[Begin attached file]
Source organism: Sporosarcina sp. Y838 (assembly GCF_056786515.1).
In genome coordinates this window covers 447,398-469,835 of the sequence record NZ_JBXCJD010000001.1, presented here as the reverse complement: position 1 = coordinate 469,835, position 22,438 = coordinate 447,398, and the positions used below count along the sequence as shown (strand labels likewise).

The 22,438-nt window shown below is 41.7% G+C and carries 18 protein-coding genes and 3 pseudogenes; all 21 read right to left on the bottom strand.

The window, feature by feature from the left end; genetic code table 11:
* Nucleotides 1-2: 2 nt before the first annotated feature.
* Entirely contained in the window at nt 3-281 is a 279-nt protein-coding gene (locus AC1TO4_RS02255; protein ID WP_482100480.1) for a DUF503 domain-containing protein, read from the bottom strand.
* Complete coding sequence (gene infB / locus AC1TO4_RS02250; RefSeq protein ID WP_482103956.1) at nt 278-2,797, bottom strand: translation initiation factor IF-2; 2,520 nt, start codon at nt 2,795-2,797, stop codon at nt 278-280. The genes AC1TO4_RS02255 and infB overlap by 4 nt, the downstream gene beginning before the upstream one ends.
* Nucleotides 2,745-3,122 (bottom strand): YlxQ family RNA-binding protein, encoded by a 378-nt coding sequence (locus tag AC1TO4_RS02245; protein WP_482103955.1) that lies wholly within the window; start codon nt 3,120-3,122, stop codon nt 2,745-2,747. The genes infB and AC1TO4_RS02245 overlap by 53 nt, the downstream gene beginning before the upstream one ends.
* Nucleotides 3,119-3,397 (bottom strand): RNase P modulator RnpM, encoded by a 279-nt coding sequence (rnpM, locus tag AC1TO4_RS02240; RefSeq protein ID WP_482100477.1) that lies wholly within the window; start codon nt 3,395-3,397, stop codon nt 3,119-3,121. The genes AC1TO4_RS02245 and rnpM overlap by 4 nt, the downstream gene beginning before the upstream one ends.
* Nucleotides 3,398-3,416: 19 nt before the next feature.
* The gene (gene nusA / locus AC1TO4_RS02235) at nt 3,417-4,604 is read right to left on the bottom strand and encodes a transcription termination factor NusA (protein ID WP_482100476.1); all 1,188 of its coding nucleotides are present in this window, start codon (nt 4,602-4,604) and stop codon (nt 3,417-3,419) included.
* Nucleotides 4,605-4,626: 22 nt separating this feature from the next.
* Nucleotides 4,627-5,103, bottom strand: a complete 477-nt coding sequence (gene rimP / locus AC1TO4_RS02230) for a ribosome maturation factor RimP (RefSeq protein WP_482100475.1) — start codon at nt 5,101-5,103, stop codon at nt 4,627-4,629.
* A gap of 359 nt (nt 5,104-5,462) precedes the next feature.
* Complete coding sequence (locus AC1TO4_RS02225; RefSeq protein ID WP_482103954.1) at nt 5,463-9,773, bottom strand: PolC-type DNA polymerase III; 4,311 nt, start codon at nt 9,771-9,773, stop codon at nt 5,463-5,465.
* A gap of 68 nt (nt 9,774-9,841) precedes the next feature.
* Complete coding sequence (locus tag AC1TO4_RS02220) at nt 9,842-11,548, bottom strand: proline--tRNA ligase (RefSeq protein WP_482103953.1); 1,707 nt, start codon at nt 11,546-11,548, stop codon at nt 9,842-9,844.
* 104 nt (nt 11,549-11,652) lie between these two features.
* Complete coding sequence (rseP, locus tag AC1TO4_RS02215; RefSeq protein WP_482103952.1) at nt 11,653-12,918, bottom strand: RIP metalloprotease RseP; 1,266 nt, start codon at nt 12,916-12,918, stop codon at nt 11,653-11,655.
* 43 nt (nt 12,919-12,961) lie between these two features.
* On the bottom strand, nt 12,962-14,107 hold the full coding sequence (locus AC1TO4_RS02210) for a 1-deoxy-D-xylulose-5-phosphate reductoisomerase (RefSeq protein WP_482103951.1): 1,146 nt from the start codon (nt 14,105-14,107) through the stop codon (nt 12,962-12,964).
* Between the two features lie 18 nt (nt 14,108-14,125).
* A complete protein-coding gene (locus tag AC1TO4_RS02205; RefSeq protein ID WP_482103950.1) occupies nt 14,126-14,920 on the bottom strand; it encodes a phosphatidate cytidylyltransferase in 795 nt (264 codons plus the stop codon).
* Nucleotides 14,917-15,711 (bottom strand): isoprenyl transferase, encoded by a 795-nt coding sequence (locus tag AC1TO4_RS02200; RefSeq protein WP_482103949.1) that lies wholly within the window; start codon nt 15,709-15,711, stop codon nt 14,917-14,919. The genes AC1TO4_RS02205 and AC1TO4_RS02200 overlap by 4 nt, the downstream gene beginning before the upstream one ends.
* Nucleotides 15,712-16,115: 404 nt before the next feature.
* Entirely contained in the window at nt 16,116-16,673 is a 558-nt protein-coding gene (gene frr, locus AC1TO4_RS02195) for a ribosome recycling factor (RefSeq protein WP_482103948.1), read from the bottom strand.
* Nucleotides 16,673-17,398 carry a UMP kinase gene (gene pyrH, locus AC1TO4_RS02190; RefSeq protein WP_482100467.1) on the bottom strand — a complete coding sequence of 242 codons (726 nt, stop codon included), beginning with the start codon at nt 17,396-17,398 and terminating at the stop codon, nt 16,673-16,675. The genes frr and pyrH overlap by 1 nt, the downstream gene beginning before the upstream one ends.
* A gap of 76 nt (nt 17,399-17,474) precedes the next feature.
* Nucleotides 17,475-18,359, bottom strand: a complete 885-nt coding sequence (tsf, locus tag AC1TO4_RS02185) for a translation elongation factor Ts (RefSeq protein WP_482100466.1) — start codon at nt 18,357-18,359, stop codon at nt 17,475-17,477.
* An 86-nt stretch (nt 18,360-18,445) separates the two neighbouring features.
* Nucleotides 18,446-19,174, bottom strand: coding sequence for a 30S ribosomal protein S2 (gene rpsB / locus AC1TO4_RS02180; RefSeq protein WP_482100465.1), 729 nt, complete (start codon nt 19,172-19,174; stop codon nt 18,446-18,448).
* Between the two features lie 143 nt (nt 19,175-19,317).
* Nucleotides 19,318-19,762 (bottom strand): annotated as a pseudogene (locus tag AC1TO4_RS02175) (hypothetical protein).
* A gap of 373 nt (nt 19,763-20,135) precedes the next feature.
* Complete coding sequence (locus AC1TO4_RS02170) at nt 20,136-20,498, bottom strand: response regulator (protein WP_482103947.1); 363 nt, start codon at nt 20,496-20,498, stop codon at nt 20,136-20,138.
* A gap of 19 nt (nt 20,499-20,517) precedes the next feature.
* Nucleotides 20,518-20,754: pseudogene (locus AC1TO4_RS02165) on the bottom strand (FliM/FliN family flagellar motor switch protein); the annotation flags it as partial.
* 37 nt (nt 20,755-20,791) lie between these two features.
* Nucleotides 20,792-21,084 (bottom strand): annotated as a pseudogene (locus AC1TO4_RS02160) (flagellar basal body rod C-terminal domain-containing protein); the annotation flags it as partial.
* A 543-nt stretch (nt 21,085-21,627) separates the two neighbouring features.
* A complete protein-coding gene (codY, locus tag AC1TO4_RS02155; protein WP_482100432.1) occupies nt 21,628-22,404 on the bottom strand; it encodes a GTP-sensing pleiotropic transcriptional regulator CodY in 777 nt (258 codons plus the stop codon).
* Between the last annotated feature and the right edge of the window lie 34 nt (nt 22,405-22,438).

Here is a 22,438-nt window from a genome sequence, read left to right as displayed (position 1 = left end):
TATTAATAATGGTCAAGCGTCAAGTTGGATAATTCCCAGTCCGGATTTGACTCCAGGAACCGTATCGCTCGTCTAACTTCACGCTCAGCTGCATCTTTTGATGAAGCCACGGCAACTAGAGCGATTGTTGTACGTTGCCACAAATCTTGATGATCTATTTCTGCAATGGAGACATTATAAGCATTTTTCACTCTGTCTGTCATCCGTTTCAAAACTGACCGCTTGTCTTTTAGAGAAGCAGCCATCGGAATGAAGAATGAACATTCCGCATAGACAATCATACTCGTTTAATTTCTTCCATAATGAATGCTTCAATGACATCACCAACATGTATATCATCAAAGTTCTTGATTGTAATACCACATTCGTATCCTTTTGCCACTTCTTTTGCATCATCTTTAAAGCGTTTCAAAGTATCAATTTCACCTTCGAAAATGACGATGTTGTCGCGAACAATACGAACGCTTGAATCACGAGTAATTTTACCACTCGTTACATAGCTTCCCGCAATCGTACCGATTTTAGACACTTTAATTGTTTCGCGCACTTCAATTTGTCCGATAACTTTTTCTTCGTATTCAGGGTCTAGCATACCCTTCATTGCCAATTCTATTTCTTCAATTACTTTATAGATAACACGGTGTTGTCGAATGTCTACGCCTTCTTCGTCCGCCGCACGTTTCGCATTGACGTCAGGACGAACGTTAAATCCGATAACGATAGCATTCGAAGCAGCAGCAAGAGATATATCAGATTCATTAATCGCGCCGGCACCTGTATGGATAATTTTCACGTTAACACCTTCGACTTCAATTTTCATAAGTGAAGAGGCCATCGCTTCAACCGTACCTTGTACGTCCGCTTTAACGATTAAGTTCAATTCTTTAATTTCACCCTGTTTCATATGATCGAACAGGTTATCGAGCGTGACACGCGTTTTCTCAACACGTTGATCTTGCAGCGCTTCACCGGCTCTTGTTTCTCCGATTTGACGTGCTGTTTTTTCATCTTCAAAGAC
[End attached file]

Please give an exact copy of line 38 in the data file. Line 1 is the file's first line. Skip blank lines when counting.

* 37 nt (nt 20,755-20,791) lie between these two features.